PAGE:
The bear of the park have made some decided changes in their behavior in the last few years. In 1921, when I first entered the Park as a Ranger-Naturalist, the bear were very shy creatures and encountered only occasionally in the woods along the trails. An occasional wanderer, more bold than his fellows, came from time to time into Longmire.
The next season saw more bear about the camp and hotels. Word had evidently gone out to brothers, cousins, aunts, and uncles that here was to be found "easy pickings" and that man was not to be feared.
As the seasons passed the bear increased in number, and rapidly lost their native shyness. Where in earlier periods he shyly took only what was offered him, he, in later periods, came to demand his share. Like the hobo, which he became, if food was not given him he began to break into houses, cars, and hotels. He also became surly and even menacing at times.
Then came the period of ease and plenty for the bear. To keep him out of the camps, feeding grounds were established at both Longmire and Paradise. This ushered in "The Life of Riley" for the bear. At the sound of the gong (garbage cans) the bear poured forth from the surrounding environs, a motley horde. This was even easier than raiding garbage cans.
Wisdom comes by experience and soon the free feeding stations were abandoned. But this didn't solve the problem. Park bear did not want to go back to the woods and work for a living. Garbage cans were still at hand. The bear still retains much of his native shyness but has largely lost his fear of man. He is a loveable creature in many respects and the playful antics of the young cubs is a perennial source of amusement. He has his rights but man has invaded his domain.
The present policy toward the bear is non-commital. When a particuliar obstreperous individual outlaws himself by his conduct he is transported to his native woods to commune with nature and perhaps his ways.
In mountainous areas where glaciers have existed lakes are a characteristic feature of the landscape. Such is true in Mt. Rainier National Park where countless lakes are found. Most of these are small but all are typical alpine gems in a rugged setting.
Glacial lakes are due to various activities of the ice to which they owe their origin. Possibly the most characteristic are those found in tarns at the base of great amphitheater cliffs or cirques. Where a glacier heads or originates against a cliff it quarries backward and downward, gradually undermining the cliff and carrying away the resulting debris. As it moves downward and away from the cliff it gouges a channel which is relatively more deep at the base of the cliff because of the greater accumulation of snow and ice and rock debris at that point. When the glacier has disappeared this basin will contain a lake which, because of its rugged background, will invariably be extremely picturesque.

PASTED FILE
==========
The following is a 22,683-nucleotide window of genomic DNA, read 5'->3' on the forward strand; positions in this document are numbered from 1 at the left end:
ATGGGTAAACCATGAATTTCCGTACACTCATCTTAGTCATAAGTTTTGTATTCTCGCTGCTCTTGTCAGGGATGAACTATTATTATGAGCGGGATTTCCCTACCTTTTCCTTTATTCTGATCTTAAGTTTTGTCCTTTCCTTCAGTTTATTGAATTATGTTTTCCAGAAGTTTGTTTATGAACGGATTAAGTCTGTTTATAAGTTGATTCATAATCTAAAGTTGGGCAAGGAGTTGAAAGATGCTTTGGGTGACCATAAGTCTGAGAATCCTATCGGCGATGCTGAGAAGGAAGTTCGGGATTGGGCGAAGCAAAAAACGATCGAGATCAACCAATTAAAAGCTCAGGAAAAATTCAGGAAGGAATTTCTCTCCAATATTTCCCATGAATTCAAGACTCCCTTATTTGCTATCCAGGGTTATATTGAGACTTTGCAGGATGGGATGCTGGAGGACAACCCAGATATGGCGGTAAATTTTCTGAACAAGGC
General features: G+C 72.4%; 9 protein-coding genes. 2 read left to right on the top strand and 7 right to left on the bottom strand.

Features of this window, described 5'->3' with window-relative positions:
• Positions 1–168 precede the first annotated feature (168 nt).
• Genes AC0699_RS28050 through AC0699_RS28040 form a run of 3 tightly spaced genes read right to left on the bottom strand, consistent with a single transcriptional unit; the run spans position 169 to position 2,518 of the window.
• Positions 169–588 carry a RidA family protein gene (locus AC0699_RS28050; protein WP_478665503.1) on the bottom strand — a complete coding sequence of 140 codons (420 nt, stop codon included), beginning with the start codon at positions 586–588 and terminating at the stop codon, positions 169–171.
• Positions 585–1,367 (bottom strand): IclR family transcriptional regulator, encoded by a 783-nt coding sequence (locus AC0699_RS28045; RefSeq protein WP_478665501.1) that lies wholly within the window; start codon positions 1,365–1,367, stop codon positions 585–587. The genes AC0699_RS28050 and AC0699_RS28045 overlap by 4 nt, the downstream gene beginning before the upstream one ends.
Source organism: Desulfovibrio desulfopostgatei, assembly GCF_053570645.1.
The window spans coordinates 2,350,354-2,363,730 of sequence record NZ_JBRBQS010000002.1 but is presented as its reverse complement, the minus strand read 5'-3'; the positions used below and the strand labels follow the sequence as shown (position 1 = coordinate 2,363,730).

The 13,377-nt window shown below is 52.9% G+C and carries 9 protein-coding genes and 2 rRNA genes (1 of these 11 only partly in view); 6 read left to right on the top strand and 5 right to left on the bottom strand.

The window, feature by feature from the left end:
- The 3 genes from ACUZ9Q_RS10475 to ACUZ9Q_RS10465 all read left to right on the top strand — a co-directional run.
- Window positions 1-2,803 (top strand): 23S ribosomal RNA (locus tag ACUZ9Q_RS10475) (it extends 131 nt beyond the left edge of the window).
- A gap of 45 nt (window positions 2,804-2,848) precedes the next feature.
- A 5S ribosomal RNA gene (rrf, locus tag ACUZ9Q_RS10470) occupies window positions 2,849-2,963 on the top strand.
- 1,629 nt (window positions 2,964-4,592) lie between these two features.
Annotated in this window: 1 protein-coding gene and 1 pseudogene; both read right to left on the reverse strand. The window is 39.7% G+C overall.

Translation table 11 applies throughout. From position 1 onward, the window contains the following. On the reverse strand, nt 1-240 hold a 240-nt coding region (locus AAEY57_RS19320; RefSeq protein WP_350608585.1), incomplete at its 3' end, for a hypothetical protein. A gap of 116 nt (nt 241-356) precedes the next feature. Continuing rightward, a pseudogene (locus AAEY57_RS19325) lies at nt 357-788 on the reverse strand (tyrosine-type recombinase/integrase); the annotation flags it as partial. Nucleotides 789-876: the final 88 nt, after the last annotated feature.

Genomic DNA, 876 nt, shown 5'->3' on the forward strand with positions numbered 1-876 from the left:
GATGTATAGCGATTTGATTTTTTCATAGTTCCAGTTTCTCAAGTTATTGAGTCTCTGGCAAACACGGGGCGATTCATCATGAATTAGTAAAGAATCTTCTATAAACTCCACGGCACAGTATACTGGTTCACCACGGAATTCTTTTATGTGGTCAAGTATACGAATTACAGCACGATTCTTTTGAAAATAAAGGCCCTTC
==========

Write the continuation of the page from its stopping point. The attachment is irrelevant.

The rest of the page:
The largest lake in the park, Mowich Lake, is typical. Surrounded almost entirely by towering cliffs extending upward to sharp peaks, it is so completely enclosed that it had originally been named "Crater Lake" until the error in this was pointed out. A broad opening through which a small stream now flows reveals where the ancient glacier made its escape. Lake George, familiar to fishermen, lying under the walls of Mt. Wow and smaller Lake Allen, similarly placed, are further examples. Under the Sourdough Range which rises above Yakima Park numerous shallow ponds and areas where the more verdant vegetation indicates poor drainage reveal similar tarns while several lakes visible from the road are further examples.
When a snout of a glacier remains for long periods of time in one place the debris released by the melting ice will accumulate across the valley at that point. With the subsequent retreat of the glacier, water will be held behind this dam. Mystic Lake, on the north side of the mountain, lies in a small valley. In approaching the lake from below the trail suddenly zigzags up an abrupt rise and the lake is revealed above this ridge. Forest trees and brush grew thickly upon the ridge but its origin as a glacial dam may be readily identified.
When a glacier makes a temporary advance it may force the debris in front of it into a ridge behind which a lake will later form. In the morainal debris at the snout of the Flett Glacier, above Spray Park, lying upon a comparatively low gradient, a small lake has been formed. The rock mass is not yet covered with vegetation and the water is muddy with silt released from the melting ice which still rests upon the upper margin of the lake.
Lakes in glaciated regions may owe their origin to other causes but most of the lakes in Mt. Rainier National Park are due to the factors herein discussed.
Earl U. Homuth,
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